Wherefore dost thou longer tarry,
Blessed of the Lord, afar?
Would it were Thy will to enter
To my heart, O Thou my Star,
Thou my Jesus, Fount of power,
Helper in the needful hour!
Sharpest wounds my heart is feeling,
Touch them, Savior, with Thy healing!
For I shrink beneath the terrors
Of the Law’s tremendous sway;
All my countless crimes and errors
Stand before me night and day.
Oh the heavy, fearful load
Of the righteous wrath of God!
Oh the awful voice of thunder
Cleaving heart and soul asunder!
While the foe my soul is telling,
“There is grace no more for thee,
Thou must make thy endless dwelling
In the pains that torture me.”
Yes, and keener still thy smart,
Conscience, in my anguished heart,
By thy venomed tooth tormented,
Long-past sins are sore repented.
Would I then, to soothe my sorrow,
And my pain awhile forget,
From the world a comfort borrow,
I but sink the deeper yet;
She hath comforts that but grieve,
Joys that stinging memories leave,
Helpers that my heart are breaking,
Friends that do but mock its aching.
All the world can give is cheating,
Strengthless all, and merely nought;
Have I greatness, it is fleeting;
Have I riches, are they aught
But a heap of glittering earth?
Pleasure? Little is it worth
When it brings no joy or laughter
That we shall not rue hereafter.
All delight, all consolation,
Lies in Thee, Lord Jesus Christ,
Feed my soul with Thy salvation,
O Thou Bread of Life unpriced.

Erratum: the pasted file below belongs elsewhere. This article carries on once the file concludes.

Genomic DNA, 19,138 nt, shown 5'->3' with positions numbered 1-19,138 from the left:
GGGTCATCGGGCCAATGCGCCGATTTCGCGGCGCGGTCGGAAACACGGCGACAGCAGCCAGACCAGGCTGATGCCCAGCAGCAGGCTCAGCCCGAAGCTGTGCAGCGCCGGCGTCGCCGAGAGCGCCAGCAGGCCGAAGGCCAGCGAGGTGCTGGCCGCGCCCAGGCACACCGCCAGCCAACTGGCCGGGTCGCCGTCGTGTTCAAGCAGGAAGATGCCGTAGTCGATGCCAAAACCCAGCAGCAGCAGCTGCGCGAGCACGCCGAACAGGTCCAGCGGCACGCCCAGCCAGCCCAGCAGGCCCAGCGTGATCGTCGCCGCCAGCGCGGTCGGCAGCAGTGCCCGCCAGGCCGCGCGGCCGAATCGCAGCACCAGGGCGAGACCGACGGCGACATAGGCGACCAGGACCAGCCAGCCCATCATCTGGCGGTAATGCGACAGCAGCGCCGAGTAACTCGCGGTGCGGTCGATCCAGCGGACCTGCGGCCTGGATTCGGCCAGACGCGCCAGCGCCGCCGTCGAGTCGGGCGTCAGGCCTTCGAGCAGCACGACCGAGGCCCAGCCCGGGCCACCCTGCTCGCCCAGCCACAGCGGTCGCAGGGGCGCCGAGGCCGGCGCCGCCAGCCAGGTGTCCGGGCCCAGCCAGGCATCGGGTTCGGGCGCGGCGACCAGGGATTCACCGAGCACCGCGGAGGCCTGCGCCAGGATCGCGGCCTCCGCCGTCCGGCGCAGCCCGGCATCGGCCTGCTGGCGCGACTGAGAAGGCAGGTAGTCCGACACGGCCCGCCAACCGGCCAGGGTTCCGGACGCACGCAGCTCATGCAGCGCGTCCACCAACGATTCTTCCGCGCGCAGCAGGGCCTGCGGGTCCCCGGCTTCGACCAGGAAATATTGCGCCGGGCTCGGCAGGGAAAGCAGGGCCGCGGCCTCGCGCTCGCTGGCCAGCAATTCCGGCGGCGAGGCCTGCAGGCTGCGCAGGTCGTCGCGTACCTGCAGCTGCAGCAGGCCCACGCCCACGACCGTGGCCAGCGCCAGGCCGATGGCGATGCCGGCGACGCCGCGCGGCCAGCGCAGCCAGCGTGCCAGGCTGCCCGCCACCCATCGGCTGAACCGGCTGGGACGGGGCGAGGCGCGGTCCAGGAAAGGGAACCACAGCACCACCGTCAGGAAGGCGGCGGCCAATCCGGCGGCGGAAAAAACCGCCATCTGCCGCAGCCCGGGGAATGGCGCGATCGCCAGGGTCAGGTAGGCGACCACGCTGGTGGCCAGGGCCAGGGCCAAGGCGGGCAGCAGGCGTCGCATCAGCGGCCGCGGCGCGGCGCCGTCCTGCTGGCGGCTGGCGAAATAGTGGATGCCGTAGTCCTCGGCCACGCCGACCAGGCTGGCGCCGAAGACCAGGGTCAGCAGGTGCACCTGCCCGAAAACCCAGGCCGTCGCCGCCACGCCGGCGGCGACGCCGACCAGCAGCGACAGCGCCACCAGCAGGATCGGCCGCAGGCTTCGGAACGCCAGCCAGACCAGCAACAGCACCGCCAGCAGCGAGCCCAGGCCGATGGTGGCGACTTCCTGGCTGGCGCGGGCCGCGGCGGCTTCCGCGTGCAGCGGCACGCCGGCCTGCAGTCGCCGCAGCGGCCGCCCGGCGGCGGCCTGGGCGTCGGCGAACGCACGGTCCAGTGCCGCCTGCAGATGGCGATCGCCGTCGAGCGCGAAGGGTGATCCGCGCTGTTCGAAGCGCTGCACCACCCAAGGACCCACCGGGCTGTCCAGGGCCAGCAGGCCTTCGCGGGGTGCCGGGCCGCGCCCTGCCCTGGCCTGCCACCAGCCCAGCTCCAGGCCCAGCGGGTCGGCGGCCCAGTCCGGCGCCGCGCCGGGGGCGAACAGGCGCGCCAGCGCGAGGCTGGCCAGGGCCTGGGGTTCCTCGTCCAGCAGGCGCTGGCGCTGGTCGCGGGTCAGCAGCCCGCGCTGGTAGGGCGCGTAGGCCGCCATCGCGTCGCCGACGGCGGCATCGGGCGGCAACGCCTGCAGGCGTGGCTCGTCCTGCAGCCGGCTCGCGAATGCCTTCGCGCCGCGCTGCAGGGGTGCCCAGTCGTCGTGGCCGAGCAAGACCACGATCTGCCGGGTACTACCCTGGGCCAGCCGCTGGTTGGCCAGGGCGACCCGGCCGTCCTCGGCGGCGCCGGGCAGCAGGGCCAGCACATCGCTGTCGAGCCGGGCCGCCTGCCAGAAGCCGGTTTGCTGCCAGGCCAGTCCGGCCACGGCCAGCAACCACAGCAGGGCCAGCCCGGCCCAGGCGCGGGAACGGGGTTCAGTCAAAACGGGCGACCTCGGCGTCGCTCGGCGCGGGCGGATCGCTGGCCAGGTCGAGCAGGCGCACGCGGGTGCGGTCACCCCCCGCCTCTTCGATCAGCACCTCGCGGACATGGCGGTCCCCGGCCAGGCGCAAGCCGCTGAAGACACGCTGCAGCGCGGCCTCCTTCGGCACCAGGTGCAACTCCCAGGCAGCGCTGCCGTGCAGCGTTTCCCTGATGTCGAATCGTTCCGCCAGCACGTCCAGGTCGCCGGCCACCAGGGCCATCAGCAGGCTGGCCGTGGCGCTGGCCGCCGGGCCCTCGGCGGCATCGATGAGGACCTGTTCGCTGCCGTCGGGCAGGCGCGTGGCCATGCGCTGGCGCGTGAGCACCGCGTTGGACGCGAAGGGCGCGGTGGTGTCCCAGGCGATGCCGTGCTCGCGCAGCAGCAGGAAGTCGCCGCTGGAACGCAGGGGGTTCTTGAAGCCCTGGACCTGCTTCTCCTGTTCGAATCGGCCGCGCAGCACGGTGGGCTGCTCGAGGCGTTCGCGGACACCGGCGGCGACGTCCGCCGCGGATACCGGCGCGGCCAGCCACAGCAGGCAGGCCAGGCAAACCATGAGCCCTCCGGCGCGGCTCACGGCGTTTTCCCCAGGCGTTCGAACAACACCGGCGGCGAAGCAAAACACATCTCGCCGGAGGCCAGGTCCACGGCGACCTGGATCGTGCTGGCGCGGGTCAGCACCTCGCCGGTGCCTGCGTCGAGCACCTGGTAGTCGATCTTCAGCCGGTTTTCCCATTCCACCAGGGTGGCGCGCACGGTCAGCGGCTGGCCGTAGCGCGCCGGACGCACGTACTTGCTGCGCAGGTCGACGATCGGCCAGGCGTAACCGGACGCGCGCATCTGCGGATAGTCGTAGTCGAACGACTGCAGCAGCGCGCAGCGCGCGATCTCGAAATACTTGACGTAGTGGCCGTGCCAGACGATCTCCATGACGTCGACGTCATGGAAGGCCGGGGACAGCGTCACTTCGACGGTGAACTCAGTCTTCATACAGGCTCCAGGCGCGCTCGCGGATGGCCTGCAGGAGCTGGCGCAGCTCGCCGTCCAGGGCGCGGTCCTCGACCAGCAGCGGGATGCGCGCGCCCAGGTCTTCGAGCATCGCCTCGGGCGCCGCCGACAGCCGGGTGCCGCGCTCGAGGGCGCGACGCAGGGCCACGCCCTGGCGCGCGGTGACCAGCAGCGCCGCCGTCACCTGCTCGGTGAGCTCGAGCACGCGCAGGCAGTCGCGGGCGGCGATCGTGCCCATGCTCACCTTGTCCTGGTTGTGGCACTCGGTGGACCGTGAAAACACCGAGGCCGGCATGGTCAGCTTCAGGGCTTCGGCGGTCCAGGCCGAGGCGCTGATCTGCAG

Blessed Light, within me glow,
Ere my heart breaks in its woe;
Oh refresh me and uphold me,
Jesus, come, let me behold Thee.
Joy, my soul, for He hath heard thee,
He will come and enter in;
Lo! He turns and draweth toward thee,
Let thy welcome-song begin:
Oh prepare thee for such guest,
Give thee wholly to thy rest,
With an open’d heart adore Him,
Pour thy griefs and fears before Him.
Thy misdeeds are thine no longer,
He hath cast them in the sea,
And the love of God shall conquer
All the strength of sin in thee.
Christ is victor in the field,
Mightiest wrong to Him must yield,
He with blessing will exalt thee
O’er whatever would assault thee.
What would seem to hurt or shame thee
Shall but work thy good at last;
Since that Christ hath deign’d to claim thee,
And His truth stands ever fast;
And if thine but can endure,
There is nought so fixed and pure
As that thou shalt hymn His praises
In the happy heavenly places.
Warum wilt du draussen stehen
Paul Gerhardt, 1653
Tr. Catherine Winkworth, 1858
German text coming soon